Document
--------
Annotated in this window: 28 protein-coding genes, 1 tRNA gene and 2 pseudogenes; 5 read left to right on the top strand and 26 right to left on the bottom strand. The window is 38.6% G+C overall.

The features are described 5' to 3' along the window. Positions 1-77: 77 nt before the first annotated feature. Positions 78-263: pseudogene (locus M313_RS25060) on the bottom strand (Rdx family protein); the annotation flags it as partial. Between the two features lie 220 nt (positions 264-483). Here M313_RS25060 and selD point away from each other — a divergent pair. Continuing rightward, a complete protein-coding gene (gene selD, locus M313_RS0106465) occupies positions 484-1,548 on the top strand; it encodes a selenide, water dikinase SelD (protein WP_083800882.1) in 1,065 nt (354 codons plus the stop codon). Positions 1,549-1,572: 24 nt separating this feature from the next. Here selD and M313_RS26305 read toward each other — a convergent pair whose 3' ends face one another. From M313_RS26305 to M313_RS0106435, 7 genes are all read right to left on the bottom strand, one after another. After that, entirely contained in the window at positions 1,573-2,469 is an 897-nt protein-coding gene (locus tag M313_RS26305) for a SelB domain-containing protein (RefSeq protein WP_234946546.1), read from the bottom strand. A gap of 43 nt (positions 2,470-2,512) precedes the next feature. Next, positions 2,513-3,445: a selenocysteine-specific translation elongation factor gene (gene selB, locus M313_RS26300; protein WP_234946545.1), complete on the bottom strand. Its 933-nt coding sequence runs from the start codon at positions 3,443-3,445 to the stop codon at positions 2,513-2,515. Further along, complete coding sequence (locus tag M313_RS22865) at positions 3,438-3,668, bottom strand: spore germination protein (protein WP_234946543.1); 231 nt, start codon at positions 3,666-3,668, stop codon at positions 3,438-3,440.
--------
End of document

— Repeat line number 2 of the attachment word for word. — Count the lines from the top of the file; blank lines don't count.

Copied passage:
The features are described 5' to 3' along the window. Positions 1-77: 77 nt before the first annotated feature. Positions 78-263: pseudogene (locus M313_RS25060) on the bottom strand (Rdx family protein); the annotation flags it as partial. Between the two features lie 220 nt (positions 264-483). Here M313_RS25060 and selD point away from each other — a divergent pair. Continuing rightward, a complete protein-coding gene (gene selD, locus M313_RS0106465) occupies positions 484-1,548 on the top strand; it encodes a selenide, water dikinase SelD (protein WP_083800882.1) in 1,065 nt (354 codons plus the stop codon). Positions 1,549-1,572: 24 nt separating this feature from the next. Here selD and M313_RS26305 read toward each other — a convergent pair whose 3' ends face one another. From M313_RS26305 to M313_RS0106435, 7 genes are all read right to left on the bottom strand, one after another. After that, entirely contained in the window at positions 1,573-2,469 is an 897-nt protein-coding gene (locus tag M313_RS26305) for a SelB domain-containing protein (RefSeq protein WP_234946546.1), read from the bottom strand. A gap of 43 nt (positions 2,470-2,512) precedes the next feature. Next, positions 2,513-3,445: a selenocysteine-specific translation elongation factor gene (gene selB, locus M313_RS26300; protein WP_234946545.1), complete on the bottom strand. Its 933-nt coding sequence runs from the start codon at positions 3,443-3,445 to the stop codon at positions 2,513-2,515. Further along, complete coding sequence (locus tag M313_RS22865) at positions 3,438-3,668, bottom strand: spore germination protein (protein WP_234946543.1); 231 nt, start codon at positions 3,666-3,668, stop codon at positions 3,438-3,440.